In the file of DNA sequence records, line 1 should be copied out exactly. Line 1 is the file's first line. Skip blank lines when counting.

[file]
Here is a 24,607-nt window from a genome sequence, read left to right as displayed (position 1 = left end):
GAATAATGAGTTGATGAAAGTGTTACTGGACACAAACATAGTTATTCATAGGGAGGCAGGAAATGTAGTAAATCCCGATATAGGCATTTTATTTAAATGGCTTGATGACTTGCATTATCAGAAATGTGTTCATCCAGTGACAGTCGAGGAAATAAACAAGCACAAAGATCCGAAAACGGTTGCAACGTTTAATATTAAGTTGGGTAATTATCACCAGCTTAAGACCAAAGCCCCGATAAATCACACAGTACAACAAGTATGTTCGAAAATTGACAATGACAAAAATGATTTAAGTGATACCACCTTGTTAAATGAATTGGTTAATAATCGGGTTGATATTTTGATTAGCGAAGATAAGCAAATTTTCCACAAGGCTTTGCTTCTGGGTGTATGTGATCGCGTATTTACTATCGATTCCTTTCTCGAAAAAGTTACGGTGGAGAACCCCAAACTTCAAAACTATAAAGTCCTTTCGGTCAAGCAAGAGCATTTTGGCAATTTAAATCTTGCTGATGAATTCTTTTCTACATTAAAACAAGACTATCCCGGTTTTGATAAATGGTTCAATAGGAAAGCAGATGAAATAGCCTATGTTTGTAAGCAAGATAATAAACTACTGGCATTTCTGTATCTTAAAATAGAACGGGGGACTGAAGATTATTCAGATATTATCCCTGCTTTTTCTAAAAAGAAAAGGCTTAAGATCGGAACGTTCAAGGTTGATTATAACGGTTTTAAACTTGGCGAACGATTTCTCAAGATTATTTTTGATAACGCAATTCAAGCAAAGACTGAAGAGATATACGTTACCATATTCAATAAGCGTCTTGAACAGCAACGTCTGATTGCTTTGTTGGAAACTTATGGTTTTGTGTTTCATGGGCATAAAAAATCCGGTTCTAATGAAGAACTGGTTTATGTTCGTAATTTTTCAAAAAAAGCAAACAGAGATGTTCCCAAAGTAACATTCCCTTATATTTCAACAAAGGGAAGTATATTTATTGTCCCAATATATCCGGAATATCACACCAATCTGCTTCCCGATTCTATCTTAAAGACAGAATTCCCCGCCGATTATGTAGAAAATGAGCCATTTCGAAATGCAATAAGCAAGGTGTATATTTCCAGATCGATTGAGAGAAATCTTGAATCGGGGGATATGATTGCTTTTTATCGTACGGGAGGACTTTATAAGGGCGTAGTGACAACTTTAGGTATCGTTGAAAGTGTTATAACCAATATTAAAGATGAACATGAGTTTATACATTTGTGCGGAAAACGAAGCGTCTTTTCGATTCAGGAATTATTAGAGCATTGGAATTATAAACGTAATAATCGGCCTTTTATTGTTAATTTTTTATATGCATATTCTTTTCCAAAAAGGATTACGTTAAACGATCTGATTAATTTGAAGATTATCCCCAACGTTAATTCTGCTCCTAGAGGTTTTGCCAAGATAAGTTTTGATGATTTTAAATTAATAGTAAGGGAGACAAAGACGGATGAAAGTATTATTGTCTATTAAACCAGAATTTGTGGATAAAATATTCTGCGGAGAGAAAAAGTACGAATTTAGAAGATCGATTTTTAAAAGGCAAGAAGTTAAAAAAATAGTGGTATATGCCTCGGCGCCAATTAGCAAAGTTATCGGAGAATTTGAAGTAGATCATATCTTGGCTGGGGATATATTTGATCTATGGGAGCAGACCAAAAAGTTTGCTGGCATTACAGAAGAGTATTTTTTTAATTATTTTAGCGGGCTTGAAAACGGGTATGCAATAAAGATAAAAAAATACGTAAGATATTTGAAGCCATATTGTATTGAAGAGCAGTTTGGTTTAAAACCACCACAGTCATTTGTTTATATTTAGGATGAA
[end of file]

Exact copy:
Here is a 24,607-nt window from a genome sequence, read left to right as displayed (position 1 = left end):